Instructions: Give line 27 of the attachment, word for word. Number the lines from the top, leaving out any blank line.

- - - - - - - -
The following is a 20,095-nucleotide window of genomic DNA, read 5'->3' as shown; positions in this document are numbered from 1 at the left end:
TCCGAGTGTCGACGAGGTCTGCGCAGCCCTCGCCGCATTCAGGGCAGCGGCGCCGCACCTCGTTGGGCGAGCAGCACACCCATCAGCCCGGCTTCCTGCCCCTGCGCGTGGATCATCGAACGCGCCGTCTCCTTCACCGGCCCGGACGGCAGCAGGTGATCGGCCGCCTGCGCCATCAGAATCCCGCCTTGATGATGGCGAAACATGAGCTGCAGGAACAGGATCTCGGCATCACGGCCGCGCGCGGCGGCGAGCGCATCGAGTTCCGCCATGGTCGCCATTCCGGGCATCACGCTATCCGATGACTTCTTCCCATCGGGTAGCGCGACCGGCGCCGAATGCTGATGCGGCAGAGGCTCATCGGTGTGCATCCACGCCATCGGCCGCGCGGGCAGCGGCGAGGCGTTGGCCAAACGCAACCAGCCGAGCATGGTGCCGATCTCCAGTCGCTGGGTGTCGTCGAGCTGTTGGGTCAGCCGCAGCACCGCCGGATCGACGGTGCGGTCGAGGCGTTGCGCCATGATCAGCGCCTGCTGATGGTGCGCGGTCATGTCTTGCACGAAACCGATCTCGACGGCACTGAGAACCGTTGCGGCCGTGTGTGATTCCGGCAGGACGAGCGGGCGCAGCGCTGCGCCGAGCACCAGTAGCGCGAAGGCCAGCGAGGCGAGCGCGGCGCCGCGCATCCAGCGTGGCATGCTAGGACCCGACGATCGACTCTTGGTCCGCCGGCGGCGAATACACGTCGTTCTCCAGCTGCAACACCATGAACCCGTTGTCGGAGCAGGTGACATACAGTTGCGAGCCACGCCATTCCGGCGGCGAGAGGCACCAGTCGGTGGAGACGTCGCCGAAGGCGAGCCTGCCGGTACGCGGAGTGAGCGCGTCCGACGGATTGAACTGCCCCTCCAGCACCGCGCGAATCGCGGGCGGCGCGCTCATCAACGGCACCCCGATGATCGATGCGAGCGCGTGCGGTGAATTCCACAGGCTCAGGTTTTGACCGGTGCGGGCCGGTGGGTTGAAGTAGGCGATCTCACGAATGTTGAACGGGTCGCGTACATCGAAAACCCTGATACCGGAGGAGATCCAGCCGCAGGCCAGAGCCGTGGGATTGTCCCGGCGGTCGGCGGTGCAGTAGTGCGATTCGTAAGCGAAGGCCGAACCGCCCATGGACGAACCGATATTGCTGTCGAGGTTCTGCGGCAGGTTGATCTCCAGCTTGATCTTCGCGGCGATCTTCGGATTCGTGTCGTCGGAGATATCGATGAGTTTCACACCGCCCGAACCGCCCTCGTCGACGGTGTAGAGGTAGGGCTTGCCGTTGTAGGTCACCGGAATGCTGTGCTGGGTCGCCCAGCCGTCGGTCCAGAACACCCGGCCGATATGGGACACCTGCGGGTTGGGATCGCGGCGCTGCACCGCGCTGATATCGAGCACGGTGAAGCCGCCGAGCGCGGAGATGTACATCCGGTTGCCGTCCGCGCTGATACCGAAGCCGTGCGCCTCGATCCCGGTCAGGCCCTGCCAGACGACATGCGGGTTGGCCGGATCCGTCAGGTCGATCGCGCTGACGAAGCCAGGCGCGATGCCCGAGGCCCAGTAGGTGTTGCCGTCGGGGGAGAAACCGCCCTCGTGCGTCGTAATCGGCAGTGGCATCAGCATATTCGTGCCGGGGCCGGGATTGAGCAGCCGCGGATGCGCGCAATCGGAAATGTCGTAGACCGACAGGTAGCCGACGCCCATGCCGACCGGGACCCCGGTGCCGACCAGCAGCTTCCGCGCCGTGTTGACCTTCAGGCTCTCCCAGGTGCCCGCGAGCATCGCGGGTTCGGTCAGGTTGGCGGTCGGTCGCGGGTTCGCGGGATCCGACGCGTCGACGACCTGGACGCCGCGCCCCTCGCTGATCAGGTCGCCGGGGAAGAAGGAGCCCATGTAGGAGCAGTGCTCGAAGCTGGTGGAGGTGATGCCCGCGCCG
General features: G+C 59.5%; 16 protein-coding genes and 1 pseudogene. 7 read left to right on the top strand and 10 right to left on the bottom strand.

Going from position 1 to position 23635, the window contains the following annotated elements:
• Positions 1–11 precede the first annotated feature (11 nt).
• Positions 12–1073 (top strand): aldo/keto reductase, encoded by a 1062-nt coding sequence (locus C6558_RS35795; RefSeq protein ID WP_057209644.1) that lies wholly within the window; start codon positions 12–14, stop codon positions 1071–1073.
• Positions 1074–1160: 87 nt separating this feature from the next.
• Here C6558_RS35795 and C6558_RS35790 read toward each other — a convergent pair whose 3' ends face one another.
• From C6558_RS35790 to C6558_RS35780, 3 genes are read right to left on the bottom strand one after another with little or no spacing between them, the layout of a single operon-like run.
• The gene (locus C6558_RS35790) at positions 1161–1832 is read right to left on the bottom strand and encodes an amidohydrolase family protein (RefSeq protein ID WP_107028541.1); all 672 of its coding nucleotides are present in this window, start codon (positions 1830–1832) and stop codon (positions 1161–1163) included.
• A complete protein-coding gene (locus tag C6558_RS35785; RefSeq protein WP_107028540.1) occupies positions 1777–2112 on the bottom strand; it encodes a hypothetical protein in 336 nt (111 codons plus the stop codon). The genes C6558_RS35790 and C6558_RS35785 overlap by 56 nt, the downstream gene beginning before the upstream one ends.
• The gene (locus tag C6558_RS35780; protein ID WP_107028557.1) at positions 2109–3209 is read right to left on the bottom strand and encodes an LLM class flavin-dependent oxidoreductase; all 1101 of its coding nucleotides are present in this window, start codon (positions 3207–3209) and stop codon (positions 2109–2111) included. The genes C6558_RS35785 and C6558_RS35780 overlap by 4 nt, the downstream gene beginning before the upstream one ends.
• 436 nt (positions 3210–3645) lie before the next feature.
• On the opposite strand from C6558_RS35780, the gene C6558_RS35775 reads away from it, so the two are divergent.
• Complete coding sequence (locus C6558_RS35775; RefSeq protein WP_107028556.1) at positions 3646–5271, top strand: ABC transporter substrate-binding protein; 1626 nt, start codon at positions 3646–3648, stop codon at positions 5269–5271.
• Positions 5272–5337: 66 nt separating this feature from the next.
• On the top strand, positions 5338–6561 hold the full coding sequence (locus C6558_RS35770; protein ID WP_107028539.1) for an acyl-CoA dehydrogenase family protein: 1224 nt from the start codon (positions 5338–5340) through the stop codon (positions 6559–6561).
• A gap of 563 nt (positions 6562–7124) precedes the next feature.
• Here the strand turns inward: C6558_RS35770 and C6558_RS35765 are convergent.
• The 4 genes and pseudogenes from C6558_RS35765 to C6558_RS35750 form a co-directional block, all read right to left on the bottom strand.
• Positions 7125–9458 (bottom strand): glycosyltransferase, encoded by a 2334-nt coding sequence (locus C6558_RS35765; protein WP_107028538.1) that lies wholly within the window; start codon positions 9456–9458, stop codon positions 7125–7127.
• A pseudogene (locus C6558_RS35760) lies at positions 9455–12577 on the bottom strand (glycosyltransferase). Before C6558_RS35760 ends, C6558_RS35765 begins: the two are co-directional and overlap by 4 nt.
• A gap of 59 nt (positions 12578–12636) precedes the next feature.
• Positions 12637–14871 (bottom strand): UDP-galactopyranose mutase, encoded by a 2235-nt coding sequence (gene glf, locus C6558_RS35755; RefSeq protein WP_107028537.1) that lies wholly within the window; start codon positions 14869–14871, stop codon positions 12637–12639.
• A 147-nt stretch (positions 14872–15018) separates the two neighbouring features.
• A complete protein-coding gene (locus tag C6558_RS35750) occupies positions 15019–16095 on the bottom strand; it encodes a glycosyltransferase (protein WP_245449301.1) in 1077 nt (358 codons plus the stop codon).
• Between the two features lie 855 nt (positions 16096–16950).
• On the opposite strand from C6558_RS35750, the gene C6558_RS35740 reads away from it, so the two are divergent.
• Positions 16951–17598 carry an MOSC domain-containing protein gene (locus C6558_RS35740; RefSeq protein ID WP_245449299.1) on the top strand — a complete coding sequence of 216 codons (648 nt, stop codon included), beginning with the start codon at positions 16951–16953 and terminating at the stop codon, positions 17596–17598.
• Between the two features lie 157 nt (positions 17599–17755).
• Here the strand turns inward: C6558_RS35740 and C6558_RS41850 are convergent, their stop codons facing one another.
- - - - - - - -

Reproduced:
• Between the two features lie 855 nt (positions 16096–16950).